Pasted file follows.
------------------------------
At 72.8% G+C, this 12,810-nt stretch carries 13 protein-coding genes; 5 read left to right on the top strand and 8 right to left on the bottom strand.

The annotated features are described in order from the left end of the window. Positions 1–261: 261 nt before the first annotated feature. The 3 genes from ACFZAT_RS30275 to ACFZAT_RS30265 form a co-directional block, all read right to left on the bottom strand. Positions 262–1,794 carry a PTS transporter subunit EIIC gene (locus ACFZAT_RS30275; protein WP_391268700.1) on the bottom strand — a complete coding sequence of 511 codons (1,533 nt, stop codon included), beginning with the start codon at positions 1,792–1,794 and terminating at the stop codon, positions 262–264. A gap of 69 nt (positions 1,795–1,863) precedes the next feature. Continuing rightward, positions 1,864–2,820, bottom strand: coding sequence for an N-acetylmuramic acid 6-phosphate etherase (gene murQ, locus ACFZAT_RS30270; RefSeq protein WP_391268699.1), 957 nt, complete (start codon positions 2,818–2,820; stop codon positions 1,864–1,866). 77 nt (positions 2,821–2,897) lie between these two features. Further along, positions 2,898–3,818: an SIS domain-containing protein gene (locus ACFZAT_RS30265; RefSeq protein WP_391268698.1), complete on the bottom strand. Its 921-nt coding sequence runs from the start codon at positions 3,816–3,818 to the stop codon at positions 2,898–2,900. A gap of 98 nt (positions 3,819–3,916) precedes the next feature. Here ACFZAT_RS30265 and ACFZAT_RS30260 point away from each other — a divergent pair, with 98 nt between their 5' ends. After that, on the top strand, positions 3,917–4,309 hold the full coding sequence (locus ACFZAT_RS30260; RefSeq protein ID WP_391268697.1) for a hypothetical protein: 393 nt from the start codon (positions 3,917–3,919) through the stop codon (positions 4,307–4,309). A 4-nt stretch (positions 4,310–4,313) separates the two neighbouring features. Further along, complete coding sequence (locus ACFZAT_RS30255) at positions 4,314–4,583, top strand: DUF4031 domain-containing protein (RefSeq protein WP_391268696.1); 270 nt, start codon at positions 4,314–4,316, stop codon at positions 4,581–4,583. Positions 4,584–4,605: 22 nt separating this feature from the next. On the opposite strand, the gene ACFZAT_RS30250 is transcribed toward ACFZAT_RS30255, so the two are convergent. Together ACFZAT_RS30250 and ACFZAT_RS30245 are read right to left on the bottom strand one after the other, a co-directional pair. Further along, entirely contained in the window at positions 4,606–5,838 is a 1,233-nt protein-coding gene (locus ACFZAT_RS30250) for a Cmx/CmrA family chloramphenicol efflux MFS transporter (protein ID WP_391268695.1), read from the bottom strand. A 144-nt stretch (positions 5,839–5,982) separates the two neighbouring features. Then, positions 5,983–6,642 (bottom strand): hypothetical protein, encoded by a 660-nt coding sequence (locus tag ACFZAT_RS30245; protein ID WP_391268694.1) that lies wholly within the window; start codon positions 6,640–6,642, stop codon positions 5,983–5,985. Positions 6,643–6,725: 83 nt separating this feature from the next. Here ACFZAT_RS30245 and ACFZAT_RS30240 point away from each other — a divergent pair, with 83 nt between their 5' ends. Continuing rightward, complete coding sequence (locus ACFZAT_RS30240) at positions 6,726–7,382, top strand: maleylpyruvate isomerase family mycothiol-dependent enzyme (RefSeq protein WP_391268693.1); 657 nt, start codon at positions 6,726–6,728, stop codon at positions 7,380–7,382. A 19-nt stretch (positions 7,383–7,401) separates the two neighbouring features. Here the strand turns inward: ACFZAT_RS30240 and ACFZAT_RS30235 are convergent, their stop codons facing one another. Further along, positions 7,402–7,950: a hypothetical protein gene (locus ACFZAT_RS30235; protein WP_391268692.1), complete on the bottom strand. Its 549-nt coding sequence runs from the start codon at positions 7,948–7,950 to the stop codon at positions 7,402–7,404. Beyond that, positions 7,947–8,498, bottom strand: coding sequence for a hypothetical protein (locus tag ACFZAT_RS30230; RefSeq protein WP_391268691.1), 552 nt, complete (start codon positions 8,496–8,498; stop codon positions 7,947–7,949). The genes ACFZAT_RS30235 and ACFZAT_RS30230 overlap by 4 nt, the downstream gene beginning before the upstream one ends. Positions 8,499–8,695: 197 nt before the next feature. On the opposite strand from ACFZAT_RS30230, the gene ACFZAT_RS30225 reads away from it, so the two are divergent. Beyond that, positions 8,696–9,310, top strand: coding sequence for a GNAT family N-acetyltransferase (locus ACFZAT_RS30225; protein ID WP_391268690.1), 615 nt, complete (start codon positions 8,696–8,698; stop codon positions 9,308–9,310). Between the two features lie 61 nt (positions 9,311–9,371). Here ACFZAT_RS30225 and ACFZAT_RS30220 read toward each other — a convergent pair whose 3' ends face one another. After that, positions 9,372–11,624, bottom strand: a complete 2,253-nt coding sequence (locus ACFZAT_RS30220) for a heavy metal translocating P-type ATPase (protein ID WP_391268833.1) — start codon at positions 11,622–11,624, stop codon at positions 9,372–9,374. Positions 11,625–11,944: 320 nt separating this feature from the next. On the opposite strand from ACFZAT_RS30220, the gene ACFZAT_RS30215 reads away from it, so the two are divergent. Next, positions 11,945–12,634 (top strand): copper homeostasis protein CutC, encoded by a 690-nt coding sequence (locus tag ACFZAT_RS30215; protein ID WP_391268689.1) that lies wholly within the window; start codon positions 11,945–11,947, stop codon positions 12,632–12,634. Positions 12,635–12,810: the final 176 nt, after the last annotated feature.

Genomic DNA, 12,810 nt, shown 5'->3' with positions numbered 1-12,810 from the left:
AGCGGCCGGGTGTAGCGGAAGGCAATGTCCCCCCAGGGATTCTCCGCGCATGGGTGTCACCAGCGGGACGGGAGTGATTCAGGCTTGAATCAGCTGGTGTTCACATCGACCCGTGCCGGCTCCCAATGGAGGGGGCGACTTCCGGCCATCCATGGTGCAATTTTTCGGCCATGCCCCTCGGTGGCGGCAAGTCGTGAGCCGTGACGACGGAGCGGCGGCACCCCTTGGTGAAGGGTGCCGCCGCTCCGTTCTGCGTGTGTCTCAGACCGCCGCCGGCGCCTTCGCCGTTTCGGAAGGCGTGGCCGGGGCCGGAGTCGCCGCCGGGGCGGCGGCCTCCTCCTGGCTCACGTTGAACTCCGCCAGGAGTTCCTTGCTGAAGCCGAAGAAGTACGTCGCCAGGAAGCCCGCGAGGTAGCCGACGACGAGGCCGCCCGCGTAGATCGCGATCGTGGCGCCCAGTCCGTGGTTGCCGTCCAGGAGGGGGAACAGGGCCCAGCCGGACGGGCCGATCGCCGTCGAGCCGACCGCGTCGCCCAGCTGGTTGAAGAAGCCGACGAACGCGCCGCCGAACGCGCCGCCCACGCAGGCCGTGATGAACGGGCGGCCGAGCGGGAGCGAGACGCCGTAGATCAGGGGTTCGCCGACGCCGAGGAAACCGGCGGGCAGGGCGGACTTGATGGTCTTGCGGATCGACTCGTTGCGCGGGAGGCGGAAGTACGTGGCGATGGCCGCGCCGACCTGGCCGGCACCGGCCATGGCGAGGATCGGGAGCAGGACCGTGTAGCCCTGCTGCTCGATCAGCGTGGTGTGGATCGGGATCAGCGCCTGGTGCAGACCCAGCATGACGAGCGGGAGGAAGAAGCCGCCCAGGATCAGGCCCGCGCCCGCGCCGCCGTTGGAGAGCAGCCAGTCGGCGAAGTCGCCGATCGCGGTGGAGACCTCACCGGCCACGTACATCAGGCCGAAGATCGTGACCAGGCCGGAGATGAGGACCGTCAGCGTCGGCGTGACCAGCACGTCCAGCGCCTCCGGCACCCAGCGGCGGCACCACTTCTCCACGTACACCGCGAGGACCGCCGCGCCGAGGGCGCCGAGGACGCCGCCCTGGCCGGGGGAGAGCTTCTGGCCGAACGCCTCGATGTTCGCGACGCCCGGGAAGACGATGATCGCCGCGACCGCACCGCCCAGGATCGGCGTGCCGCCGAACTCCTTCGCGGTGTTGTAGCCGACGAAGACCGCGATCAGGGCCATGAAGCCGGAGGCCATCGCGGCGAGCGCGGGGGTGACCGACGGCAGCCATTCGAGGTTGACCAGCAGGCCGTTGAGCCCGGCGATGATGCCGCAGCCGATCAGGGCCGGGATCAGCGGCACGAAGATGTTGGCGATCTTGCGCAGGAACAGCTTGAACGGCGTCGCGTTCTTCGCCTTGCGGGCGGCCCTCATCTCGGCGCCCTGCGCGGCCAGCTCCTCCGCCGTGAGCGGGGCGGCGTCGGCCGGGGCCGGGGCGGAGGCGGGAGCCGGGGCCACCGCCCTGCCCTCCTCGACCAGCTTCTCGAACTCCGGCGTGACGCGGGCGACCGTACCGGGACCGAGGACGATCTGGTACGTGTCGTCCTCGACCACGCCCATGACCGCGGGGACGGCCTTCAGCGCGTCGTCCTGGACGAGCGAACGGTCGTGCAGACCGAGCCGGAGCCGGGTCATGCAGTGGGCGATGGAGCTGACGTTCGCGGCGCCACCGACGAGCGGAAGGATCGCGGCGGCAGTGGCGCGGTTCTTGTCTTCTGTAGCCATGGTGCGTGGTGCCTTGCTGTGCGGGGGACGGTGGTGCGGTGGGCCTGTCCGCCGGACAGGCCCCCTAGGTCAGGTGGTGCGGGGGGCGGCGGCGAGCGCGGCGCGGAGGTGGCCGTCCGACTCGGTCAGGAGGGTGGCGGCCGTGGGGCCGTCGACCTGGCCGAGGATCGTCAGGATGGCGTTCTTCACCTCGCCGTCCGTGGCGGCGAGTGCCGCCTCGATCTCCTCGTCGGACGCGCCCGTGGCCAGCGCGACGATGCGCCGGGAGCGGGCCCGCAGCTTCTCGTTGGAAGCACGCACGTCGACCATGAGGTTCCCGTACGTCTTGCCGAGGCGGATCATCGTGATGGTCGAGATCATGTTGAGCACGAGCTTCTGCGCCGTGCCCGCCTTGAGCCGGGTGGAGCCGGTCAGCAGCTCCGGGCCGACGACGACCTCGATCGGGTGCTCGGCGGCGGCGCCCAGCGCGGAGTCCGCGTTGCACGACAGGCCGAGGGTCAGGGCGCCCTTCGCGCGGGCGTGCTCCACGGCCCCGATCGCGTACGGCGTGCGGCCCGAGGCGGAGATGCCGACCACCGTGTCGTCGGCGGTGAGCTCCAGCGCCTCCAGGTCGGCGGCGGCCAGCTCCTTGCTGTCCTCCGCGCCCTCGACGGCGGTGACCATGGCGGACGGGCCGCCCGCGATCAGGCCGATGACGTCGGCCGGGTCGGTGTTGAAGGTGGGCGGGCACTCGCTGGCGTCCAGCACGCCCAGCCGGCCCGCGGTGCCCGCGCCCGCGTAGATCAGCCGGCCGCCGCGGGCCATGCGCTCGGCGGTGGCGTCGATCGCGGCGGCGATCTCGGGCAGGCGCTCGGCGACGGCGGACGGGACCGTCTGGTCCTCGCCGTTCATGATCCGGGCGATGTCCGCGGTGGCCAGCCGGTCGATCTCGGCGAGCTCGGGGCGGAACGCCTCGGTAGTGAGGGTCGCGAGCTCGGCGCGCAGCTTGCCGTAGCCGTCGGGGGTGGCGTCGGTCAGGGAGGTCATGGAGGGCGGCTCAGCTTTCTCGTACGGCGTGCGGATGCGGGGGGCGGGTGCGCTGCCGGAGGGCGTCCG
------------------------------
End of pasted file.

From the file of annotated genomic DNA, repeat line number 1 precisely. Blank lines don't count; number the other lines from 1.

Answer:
At 72.8% G+C, this 12,810-nt stretch carries 13 protein-coding genes; 5 read left to right on the top strand and 8 right to left on the bottom strand.